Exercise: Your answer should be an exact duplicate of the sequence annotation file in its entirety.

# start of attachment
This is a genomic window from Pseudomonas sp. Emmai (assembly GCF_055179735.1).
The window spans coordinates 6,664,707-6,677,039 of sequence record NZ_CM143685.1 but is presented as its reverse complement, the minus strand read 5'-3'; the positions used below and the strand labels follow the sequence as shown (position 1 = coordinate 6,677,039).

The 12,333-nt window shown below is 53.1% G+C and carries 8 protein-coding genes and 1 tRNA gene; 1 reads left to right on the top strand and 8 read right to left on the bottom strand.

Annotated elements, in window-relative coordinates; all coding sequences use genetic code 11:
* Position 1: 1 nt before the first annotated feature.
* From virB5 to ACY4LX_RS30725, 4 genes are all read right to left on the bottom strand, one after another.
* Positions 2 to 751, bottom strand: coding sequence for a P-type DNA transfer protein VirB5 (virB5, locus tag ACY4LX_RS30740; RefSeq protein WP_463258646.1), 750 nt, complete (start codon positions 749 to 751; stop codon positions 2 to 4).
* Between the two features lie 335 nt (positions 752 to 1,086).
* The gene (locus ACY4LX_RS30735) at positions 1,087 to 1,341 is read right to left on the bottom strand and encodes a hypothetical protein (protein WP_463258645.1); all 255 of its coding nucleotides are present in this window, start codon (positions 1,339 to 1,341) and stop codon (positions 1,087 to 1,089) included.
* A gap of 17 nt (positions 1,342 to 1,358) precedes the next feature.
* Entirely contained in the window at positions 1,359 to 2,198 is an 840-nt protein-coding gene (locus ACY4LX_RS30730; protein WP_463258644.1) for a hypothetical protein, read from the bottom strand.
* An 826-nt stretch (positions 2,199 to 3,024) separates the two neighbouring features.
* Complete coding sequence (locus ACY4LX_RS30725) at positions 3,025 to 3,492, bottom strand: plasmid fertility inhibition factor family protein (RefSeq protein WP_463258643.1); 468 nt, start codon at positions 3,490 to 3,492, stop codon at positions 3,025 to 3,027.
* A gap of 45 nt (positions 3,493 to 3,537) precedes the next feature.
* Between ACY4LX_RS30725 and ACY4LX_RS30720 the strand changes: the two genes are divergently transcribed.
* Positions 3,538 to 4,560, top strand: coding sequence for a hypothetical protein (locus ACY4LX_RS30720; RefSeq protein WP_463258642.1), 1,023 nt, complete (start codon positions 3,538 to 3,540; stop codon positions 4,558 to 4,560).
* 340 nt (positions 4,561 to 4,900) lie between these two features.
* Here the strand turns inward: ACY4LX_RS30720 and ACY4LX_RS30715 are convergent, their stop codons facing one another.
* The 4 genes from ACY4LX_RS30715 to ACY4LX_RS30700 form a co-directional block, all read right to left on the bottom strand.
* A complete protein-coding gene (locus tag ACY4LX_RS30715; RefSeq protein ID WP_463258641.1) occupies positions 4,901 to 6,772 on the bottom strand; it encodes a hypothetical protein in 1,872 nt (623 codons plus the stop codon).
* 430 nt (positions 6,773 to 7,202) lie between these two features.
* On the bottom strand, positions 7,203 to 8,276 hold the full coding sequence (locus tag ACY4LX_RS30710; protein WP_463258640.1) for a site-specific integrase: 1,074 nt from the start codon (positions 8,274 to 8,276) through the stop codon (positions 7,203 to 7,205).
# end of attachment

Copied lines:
This is a genomic window from Pseudomonas sp. Emmai (assembly GCF_055179735.1).
The window spans coordinates 6,664,707-6,677,039 of sequence record NZ_CM143685.1 but is presented as its reverse complement, the minus strand read 5'-3'; the positions used below and the strand labels follow the sequence as shown (position 1 = coordinate 6,677,039).

The 12,333-nt window shown below is 53.1% G+C and carries 8 protein-coding genes and 1 tRNA gene; 1 reads left to right on the top strand and 8 read right to left on the bottom strand.

Annotated elements, in window-relative coordinates; all coding sequences use genetic code 11:
* Position 1: 1 nt before the first annotated feature.
* From virB5 to ACY4LX_RS30725, 4 genes are all read right to left on the bottom strand, one after another.
* Positions 2 to 751, bottom strand: coding sequence for a P-type DNA transfer protein VirB5 (virB5, locus tag ACY4LX_RS30740; RefSeq protein WP_463258646.1), 750 nt, complete (start codon positions 749 to 751; stop codon positions 2 to 4).
* Between the two features lie 335 nt (positions 752 to 1,086).
* The gene (locus ACY4LX_RS30735) at positions 1,087 to 1,341 is read right to left on the bottom strand and encodes a hypothetical protein (protein WP_463258645.1); all 255 of its coding nucleotides are present in this window, start codon (positions 1,339 to 1,341) and stop codon (positions 1,087 to 1,089) included.
* A gap of 17 nt (positions 1,342 to 1,358) precedes the next feature.
* Entirely contained in the window at positions 1,359 to 2,198 is an 840-nt protein-coding gene (locus ACY4LX_RS30730; protein WP_463258644.1) for a hypothetical protein, read from the bottom strand.
* An 826-nt stretch (positions 2,199 to 3,024) separates the two neighbouring features.
* Complete coding sequence (locus ACY4LX_RS30725) at positions 3,025 to 3,492, bottom strand: plasmid fertility inhibition factor family protein (RefSeq protein WP_463258643.1); 468 nt, start codon at positions 3,490 to 3,492, stop codon at positions 3,025 to 3,027.
* A gap of 45 nt (positions 3,493 to 3,537) precedes the next feature.
* Between ACY4LX_RS30725 and ACY4LX_RS30720 the strand changes: the two genes are divergently transcribed.
* Positions 3,538 to 4,560, top strand: coding sequence for a hypothetical protein (locus ACY4LX_RS30720; RefSeq protein WP_463258642.1), 1,023 nt, complete (start codon positions 3,538 to 3,540; stop codon positions 4,558 to 4,560).
* 340 nt (positions 4,561 to 4,900) lie between these two features.
* Here the strand turns inward: ACY4LX_RS30720 and ACY4LX_RS30715 are convergent, their stop codons facing one another.
* The 4 genes from ACY4LX_RS30715 to ACY4LX_RS30700 form a co-directional block, all read right to left on the bottom strand.
* A complete protein-coding gene (locus tag ACY4LX_RS30715; RefSeq protein ID WP_463258641.1) occupies positions 4,901 to 6,772 on the bottom strand; it encodes a hypothetical protein in 1,872 nt (623 codons plus the stop codon).
* 430 nt (positions 6,773 to 7,202) lie between these two features.
* On the bottom strand, positions 7,203 to 8,276 hold the full coding sequence (locus tag ACY4LX_RS30710; protein WP_463258640.1) for a site-specific integrase: 1,074 nt from the start codon (positions 8,274 to 8,276) through the stop codon (positions 7,203 to 7,205).